The lowdown: Learn how to spot new opportunities, make new profits, and succeed no matter what your business is with this Getting Everything You Can Out of All You’ve Got summary
Before we start, I have a confession.
I am a Jay Abraham fan-boy.
I have read all the books, read through all the free content on his website, and keep on top of his podcast.
In Getting Everything You Can Out of All You’ve Got, you get to look at the opportunities that your business has to grow, in even the hardest of times.
The three main lessons from the book are:
- Reward your customers and your salespeople
- Reverse the risk to get a competitive edge
- Money isn’t all you have, you can also trade
Lesson One: Reward your customers and your salespeople
I’m sure you have been offered an annoying upsell as a customer. I am even more sure, that you have been offered some shitty upsell from some a-hole ‘funnel-hacker’.
While upsells are effective, there are other ways to grow your business.
For example, you can offer customers loyalty programs that keep them shopping with you. Companies like Sears do this incredibly well.
You can also further motivate sales staff by increasing their take-home commission.
A lot of businesses offer a small commission on every sale, say, 10%.
This 10% kicker is supposed to motivate staff to sell more. However, if you know your numbers, you can further incentavise your sales staff.
For example, let’s pretend that you know that your average customer spends $2000 per transaction, shops with you five times a year, and stays a customer for three years. That means that on average, every new customer you bring to the business will be worth $30,000.
So, with that knowledge, rather than give sales staff 10% of all transactions, try giving them 100% of the first transaction!
I know it sounds like a large commission (and it is), but I would be willing to spend $2000 in order to get $30,000, and so should you.
Lesson Two: Reverse the risk to get a competitive edge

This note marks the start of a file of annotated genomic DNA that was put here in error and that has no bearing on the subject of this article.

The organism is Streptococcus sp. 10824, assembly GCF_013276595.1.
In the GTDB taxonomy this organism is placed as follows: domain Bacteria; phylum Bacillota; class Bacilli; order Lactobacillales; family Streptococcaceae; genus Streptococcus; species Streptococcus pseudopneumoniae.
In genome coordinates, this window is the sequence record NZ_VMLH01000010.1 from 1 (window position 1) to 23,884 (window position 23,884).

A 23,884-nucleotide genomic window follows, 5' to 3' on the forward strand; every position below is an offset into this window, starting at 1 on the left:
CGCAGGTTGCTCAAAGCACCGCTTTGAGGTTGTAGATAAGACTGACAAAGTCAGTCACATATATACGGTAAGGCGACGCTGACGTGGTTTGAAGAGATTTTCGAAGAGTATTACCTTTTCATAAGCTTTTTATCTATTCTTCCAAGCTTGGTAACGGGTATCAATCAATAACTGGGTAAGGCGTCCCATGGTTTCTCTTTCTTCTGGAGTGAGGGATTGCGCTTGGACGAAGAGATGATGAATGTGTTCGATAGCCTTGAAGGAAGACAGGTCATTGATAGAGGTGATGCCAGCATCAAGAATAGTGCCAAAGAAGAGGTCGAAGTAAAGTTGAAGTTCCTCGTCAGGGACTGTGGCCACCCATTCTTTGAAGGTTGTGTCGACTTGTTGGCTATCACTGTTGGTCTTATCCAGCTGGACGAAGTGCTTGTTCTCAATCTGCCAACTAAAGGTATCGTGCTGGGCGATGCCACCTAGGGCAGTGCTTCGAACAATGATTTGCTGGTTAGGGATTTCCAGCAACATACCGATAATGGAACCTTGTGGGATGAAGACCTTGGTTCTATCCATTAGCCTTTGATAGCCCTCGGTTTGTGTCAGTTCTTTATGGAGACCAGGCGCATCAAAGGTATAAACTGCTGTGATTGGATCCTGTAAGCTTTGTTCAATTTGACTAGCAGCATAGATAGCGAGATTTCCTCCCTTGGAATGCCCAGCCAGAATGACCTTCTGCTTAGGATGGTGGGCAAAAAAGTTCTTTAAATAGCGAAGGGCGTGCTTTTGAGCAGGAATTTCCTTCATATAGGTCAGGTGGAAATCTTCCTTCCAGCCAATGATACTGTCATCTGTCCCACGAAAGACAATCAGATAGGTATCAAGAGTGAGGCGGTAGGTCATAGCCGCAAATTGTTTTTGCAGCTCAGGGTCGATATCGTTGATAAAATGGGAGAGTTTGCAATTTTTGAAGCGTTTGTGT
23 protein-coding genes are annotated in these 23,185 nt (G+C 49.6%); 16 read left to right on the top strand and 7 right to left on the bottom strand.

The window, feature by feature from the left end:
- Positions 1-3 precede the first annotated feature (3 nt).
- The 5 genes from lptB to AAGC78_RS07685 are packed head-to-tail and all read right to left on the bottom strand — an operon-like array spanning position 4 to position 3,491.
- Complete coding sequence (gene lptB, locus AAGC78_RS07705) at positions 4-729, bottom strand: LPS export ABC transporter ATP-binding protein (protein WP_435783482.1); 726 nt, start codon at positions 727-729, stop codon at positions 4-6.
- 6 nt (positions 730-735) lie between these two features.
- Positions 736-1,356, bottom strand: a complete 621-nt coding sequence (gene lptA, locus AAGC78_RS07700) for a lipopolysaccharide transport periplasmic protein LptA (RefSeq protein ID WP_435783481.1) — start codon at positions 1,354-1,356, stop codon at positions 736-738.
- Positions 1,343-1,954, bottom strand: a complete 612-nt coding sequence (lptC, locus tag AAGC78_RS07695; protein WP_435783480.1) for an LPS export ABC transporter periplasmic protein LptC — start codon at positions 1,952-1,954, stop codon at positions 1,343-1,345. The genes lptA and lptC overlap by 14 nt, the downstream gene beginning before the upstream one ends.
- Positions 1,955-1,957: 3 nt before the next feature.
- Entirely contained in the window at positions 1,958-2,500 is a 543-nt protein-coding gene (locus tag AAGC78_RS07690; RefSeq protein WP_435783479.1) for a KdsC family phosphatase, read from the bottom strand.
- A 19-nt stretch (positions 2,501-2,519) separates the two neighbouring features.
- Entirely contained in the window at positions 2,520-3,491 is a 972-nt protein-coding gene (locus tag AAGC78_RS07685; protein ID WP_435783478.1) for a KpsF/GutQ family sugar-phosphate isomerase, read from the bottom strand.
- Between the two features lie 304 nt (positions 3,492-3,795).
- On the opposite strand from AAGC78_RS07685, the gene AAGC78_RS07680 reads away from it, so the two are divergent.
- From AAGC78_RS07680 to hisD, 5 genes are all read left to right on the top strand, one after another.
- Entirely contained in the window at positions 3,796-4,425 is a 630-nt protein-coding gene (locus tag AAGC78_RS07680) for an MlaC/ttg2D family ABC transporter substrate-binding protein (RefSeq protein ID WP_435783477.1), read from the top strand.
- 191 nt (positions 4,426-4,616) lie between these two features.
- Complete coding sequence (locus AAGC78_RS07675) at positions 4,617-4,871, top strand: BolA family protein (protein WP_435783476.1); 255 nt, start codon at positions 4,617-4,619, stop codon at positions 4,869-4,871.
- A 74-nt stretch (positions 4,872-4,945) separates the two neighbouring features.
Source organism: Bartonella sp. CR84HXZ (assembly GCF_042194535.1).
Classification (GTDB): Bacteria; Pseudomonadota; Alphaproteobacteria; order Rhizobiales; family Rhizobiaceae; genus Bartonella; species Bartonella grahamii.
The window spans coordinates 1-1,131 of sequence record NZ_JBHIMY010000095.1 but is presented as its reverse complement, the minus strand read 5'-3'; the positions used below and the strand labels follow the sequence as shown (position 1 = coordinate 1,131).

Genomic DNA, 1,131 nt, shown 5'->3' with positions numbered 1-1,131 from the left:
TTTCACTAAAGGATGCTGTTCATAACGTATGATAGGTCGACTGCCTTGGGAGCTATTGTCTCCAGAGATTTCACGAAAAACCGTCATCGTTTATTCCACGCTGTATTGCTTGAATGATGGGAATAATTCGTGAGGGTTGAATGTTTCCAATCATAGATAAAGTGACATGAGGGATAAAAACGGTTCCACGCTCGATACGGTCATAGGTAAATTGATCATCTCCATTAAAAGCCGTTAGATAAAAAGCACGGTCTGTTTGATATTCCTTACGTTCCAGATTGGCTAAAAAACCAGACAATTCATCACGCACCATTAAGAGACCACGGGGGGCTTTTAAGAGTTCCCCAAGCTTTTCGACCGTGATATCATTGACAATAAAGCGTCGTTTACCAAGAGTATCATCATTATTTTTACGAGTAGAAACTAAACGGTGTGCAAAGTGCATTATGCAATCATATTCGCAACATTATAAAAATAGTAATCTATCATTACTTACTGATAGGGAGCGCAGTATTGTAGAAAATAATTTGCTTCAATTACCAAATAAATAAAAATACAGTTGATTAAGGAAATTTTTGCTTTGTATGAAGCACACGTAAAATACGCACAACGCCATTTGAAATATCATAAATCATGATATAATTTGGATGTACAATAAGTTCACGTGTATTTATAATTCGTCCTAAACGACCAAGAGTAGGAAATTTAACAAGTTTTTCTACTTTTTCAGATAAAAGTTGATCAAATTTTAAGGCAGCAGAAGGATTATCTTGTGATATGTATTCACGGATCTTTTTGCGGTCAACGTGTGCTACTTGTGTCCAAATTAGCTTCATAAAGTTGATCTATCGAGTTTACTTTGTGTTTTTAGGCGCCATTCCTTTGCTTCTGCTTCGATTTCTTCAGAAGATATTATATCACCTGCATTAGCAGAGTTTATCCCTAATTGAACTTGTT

No matter what the relationship is, there is always a party that takes on more risk.
This is true in every friendship, business-client relationship and anything in-between. It is even true with every girl I try to convince to go out with me!
Regardless of the situation, one party has more to lose than the other.
In a business/client relationship, the trick is to put all of the risk onto you, eliminating as many barriers to purchase as possible.
You can even offer a better-than-money-back guarantee, that compensates for lost time and inconvenience.
Lesson Three: Money isn’t all you have, you can also trade
When cash flow is tight, it can seem that the walls are closing in. However, there is still plenty that you can offer.
For example, a well-placed trade can be used to leverage your business and gain an advantage.
Take a small Florida radio station’s story. The radio station couldn’t afford to pay employees. Instead of taking a loan to pay employees, they took a deal with a local hardware store to advertise for them.
The store accepted the offer for advertising space and paid 1,400 can openers. Which, in turn, the radio station sold on air.
Selling the can openers on air worked incredibly well, and the radio station eventually expanded into TV and became the home-shopping network.
So, you never know what a trade can do for your business.
My Personal Takeaway
My biggest takeaway from this book is the impact that knowing your numbers has on your business. Knowing (and tracking) your customer lifetime value can lead to finding creative ways to expand your business.
Put it into action
Discover the lifetime value of your clients.
Knowing what every new customer is worth shows you how much you can spend to acquire them.
You should consider buying this book if…
Any entrepreneur or business owner who is in a rut should read this book. There are so many strategies that you can use to exponentially grow your business.
🤙 Your Next Step… 🤙
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